A Pulitzer Prize Winning Novel The Magnificent Ambersons By Booth Tarkington The Magnificent Ambersons is a 1918 novel by Booth Tarkington which won the 1919 Pulitzer Prize for the novel. It was the second novel in his Growth trilogy, which included The Turmoil (1915) and The Midlander (1923, retitled National Avenue in 1927). In 1925 the novel was first adapted for film under the title Pampered Youth. In 1942 Orson Welles wrote and directed an acclaimed film adaptation of the book. Welles's original screenplay was the basis of a 2002 TV movie produced by the A&E Network. The novel and trilogy trace the growth of the United States through the declining fortunes of three generations of the aristocratic Amberson family in an upper-scale Indianapolis neighborhood, between the end of the Civil War and the early part of the 20th century, a period of rapid industrialization and socio-economic change in America. The decline of the Ambersons is contrasted with the rising fortunes of industrial tycoons and other new-money families, who derived power not from family names but by "doing things." As George Amberson's friend (name unspecified) says, "don't you think being things is 'rahthuh bettuh' than doing things?" The titular family is the most prosperous and powerful in town at the turn of the century. Young George Amberson Minafer, the patriarch's grandson, is spoiled terribly by his mother Isabel. Growing up arrogant, sure of his own worth and position, and totally oblivious to the lives of others, George falls in love with Lucy Morgan, a young though sensible debutante. But there is a long history between George's mother and Lucy's father, of which George is unaware. As the town grows into a city, industry thrives, the Ambersons' prestige and wealth wanes, and the Morgans, thanks to Lucy's prescient father, grow prosperous. When George sabotages his widowed mother's growing affections for Lucy's father, life as he knows it comes to an end.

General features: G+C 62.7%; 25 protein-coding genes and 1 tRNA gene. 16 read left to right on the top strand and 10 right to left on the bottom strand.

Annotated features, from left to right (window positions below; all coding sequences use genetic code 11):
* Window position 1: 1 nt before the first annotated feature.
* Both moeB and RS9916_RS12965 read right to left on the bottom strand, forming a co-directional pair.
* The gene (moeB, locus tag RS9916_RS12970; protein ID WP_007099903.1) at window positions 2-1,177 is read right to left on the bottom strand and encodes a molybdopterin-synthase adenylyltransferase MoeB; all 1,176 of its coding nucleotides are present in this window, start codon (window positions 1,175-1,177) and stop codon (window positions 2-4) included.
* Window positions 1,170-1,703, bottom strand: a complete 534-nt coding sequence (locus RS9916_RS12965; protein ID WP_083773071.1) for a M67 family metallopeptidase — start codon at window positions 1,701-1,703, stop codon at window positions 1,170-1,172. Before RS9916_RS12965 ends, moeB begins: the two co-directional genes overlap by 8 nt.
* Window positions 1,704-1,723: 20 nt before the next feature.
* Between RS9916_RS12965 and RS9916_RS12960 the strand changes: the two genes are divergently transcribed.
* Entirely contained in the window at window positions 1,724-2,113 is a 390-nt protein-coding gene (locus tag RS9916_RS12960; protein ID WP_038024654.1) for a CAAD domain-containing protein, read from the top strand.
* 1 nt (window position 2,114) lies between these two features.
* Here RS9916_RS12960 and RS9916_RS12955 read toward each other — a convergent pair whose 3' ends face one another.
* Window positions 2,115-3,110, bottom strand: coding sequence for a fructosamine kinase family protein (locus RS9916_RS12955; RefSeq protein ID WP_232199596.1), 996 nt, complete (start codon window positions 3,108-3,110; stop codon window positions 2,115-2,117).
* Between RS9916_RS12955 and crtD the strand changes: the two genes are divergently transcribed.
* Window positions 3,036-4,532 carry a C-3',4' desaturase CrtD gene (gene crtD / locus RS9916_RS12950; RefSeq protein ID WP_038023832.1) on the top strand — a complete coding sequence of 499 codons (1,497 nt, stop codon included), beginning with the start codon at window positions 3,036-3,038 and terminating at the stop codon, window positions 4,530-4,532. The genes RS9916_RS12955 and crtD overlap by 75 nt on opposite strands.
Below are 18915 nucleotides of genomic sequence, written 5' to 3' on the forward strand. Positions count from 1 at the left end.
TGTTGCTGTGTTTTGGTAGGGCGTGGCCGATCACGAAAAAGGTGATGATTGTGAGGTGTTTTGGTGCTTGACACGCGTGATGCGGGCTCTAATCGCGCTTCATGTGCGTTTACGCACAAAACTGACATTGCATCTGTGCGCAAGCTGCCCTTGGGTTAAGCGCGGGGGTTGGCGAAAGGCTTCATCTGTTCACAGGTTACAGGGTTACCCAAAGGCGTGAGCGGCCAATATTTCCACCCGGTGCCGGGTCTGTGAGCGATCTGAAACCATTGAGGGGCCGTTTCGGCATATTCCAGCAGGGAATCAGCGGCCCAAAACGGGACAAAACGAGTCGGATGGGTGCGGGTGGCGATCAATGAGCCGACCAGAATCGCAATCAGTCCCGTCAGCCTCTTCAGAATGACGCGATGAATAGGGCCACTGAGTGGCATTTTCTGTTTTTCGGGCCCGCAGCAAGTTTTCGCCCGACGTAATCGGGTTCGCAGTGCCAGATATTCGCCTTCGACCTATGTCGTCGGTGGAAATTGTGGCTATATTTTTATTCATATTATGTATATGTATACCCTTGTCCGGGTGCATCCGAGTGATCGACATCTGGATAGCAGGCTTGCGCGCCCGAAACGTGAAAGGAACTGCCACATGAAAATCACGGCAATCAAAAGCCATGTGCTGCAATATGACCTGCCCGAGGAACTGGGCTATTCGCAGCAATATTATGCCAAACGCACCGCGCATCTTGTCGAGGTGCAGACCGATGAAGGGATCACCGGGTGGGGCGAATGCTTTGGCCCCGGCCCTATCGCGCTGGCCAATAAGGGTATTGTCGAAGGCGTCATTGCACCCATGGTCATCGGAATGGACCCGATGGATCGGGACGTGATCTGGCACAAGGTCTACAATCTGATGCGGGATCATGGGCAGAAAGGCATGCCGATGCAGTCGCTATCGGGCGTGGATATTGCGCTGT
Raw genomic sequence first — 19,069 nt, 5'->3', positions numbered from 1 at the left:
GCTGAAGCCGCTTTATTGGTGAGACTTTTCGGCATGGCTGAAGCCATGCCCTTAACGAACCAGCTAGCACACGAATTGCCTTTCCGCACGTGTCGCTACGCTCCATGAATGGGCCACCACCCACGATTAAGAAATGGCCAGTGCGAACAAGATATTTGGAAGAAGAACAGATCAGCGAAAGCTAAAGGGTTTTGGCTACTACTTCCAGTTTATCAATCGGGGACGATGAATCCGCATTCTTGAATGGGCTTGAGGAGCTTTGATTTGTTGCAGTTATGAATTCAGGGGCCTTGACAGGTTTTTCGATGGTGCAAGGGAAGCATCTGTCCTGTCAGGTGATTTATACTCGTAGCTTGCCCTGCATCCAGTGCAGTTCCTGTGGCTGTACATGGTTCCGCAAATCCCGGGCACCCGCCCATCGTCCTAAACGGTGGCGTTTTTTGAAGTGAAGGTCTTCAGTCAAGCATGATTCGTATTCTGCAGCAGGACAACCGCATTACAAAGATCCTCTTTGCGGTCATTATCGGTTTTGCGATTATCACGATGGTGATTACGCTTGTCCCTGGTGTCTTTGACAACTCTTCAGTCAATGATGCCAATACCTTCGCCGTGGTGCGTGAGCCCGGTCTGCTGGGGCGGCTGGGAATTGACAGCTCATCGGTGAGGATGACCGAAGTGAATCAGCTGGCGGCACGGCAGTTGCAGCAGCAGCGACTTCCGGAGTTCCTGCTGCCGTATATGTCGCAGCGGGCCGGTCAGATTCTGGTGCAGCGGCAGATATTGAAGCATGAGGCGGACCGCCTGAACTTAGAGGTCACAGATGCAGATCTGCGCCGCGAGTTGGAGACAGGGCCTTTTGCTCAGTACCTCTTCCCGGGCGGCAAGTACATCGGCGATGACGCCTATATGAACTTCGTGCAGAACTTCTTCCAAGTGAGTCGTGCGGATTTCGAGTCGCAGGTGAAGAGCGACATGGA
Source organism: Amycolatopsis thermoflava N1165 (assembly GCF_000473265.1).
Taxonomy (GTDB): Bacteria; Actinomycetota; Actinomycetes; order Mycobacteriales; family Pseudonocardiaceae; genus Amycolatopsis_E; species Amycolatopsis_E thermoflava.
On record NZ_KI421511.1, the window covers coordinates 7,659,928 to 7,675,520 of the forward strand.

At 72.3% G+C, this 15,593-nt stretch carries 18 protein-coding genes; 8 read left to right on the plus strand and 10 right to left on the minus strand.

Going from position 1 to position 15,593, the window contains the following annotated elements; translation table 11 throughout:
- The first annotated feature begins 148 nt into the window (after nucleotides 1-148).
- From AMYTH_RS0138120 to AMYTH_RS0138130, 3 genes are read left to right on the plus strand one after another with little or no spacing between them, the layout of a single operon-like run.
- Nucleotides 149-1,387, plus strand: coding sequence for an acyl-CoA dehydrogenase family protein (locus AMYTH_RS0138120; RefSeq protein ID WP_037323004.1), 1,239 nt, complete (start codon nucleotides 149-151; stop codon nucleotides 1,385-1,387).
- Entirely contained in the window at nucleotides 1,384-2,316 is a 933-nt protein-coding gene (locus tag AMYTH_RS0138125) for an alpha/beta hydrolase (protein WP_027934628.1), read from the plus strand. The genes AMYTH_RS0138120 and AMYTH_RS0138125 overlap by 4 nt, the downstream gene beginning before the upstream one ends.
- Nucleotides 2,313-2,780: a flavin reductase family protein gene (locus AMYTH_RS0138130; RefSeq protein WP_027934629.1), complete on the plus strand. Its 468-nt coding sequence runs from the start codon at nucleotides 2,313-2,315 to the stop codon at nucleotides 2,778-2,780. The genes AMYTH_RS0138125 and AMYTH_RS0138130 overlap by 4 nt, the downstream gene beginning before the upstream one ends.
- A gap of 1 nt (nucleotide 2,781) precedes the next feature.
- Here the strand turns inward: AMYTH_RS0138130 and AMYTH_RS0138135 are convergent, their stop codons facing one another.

About the Author
Newton Booth Tarkington (July 29, 1869 - May 19, 1946) was an American novelist and dramatist best known for his novels The Magnificent Ambersons and Alice Adams. He is, with William Faulkner and John Updike, one of only three novelists to win the Pulitzer Prize for Fiction more than once.